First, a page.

WW3 ‘realistic’: Global conflict fears erupt as Putin’s hellish attack on Ukraine spirals

Ukraine: Belarus urged to refrain from aiding Russia by NATO

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A new poll by Allensbach, Germany’s oldest polling institute, found that one in three Germans considers a world war to be a “realistic scenario”. According to the poll, in a new low, only 19 percent of the surveyed are optimistic about the next 12 months after Russia’s war on Ukraine began on February 24.

The institute has been running the same annual poll on public sentiment since 1949, the year the federal republic was founded.

Never before an international event had altered the results so drastically.

The previous low was 27 percent in 1959 during the Korean War.

The terror attacks in 2001, the Korea and Vietnam wars, the cold war, and the 1970s oil crisis also affected sentiments, but never like this.

Vladimir Putin’s annexation of Crimea in 2014 hardly had any effect on Germans.

Now three out of four Germans feel personally threatened by the Russian actions in Ukraine.

The poll comes as NATO leaders were said to have agreed in Brussels that Russia using chemical weapons would mark a “fundamental change” in the Ukrainian conflict that would be met with a “very severe response”.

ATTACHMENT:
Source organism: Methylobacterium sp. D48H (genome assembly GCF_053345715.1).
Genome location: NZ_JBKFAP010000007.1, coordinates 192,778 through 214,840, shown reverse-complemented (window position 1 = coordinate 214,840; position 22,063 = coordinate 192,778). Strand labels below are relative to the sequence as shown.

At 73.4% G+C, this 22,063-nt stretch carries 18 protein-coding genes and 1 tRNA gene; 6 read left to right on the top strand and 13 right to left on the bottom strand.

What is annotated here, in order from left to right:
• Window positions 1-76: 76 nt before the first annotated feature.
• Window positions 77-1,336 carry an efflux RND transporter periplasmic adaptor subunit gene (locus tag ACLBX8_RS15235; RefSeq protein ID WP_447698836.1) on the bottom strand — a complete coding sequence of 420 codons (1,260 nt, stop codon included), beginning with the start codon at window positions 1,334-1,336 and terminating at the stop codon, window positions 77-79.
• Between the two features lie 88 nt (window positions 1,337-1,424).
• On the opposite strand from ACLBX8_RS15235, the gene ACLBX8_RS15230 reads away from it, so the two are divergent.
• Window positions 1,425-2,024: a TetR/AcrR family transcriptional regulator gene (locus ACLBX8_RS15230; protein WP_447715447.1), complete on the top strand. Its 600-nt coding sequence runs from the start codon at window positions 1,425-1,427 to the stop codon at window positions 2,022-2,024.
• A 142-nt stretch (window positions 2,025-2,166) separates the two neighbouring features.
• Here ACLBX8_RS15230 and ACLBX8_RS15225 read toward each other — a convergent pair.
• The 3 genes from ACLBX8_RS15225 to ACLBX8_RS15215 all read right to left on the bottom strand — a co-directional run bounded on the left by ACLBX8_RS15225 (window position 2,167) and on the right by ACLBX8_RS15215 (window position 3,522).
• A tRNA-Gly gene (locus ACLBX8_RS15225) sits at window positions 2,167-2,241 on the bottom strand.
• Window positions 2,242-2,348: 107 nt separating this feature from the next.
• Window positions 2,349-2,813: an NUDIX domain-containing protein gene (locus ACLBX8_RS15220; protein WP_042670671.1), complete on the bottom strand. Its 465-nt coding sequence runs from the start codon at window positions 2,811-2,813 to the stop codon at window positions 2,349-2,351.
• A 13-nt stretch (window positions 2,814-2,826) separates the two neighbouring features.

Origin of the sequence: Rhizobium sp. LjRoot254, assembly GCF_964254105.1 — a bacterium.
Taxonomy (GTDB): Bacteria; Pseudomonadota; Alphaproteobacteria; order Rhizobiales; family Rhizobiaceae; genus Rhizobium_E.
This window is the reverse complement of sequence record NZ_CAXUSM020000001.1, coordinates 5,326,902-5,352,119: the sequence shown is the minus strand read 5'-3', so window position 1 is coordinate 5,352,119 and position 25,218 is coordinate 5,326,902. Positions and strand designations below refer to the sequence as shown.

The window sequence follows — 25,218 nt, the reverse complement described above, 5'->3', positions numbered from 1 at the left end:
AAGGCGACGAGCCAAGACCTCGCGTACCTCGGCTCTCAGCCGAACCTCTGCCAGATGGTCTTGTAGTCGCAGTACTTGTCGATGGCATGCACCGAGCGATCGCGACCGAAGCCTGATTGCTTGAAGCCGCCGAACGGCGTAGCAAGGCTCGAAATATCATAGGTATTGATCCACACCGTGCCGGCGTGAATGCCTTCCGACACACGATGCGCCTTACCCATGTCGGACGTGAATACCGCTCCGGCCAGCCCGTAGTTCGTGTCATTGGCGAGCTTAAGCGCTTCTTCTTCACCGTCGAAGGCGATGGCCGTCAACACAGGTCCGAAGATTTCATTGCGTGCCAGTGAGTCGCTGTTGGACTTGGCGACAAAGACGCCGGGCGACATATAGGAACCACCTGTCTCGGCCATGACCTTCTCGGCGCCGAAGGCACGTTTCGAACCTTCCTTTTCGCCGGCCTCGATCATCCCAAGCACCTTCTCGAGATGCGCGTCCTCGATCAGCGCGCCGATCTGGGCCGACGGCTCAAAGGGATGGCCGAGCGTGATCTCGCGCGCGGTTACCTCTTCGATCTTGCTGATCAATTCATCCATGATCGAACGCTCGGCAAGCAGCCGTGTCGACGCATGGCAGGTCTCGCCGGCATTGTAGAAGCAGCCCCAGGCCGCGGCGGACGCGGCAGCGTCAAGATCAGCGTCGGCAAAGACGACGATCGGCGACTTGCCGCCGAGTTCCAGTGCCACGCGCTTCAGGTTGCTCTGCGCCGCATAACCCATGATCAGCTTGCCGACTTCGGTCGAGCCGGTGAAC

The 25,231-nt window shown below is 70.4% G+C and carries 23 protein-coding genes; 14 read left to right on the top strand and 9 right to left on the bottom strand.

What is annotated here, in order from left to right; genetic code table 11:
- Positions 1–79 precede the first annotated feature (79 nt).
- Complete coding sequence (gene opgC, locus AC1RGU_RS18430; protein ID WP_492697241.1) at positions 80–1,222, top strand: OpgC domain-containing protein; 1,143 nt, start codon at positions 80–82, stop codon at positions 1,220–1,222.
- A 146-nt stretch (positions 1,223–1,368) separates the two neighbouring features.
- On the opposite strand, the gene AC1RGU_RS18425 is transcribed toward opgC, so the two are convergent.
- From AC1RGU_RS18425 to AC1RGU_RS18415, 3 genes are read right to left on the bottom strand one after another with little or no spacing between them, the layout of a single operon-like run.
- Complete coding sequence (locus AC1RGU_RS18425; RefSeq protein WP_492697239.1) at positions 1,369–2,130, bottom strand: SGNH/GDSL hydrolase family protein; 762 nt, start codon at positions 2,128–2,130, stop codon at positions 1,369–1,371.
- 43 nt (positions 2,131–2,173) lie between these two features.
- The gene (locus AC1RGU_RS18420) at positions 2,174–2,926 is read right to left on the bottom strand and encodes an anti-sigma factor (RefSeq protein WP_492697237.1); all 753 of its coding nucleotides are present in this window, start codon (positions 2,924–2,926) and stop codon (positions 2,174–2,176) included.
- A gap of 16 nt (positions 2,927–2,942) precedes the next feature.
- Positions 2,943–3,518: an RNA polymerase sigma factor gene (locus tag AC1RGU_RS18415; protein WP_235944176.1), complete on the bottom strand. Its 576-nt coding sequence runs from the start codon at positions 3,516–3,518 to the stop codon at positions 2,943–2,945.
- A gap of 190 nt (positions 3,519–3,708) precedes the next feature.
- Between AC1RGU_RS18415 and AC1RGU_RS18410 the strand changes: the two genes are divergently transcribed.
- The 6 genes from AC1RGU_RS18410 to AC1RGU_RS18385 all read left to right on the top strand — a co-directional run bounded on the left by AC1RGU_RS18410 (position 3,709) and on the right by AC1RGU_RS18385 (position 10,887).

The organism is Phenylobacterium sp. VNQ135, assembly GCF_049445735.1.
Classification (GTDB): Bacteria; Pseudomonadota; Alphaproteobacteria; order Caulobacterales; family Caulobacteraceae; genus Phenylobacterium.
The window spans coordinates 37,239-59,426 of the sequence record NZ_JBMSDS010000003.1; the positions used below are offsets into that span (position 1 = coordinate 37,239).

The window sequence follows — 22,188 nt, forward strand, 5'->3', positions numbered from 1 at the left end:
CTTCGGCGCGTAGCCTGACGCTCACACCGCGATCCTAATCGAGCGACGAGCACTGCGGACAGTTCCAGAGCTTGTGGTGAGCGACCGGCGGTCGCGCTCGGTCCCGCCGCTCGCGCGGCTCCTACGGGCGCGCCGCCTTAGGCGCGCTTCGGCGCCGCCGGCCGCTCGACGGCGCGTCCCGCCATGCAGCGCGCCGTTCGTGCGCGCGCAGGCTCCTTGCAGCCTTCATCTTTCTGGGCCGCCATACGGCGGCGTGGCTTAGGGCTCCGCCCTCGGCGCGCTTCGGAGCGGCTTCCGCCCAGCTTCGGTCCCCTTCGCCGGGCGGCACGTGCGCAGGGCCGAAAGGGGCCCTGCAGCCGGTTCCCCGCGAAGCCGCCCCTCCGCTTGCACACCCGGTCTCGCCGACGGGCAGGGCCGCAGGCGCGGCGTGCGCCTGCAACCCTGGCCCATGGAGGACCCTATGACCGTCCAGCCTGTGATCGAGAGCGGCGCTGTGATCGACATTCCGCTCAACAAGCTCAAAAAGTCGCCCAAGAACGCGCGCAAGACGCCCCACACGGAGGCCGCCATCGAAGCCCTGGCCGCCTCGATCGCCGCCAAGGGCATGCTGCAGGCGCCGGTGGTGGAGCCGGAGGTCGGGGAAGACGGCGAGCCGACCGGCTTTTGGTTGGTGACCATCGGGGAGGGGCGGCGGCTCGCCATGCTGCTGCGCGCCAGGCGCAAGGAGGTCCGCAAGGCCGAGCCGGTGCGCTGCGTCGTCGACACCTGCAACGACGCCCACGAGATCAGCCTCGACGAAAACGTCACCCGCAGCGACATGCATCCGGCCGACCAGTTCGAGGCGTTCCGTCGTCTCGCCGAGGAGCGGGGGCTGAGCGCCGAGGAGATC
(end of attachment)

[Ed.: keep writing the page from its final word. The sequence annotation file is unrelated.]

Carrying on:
A Western official said: “On the use of chemical weapons, we’ve all agreed (it) would be a fundamental change in the nature of the conflict that we would have to address.”

But asked if that would include NATO troops on the ground in Ukraine, the official said: “I think it is highly unlikely that NATO would go directly into conflict with Russia because every leader agrees that we’ve got to stop the killing.”

Most believe, the official said, that NATO entering the conflict directly would only escalate it and increase the killing and human suffering.

READ MORE: Russian solider describes unit being ‘torn apart’ by Ukrainian troops

“I did hear leaders say that leaders say use of chemical weapons would fundamentally change the nature of the conflict and would have to have a very severe response,” he said.

But he declined to outline what the response would be saying “we need to keep Putin guessing.”

EU leaders are also meeting for an emergency Council summit in Brussels this week.

But according to Dutch Prime Minister Mark Rutte, the summit will not bring new sanctions against Russia.

He said: “I do not expect concrete new sanctions today.

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“We can’t brainstorm about sanctions with such a broad group, we need proposals. We have already imposed a lot of sanctions, we are now entering more complex terrain.”

Echoing his comments, Luxembourg’s Prime Minister Xavier Bettel said on Thursday new EU sanctions targeting Russia for invading Ukraine should be imposed as a reaction to a new development in the crisis, which is not, according to him, the case right now.

“If we want to have new sanctions, we need to have them as a reaction to something. For the moment, the situation is not getting better, that’s for sure”, Bettel said upon his arrival for a summit with EU leaders in Brussels.

“But the fact is, if we have take sanctions now, more sanctions, with a situation that is still a status quo, what will be the next step ? (…) I think we still need to have a graduation,” he added.

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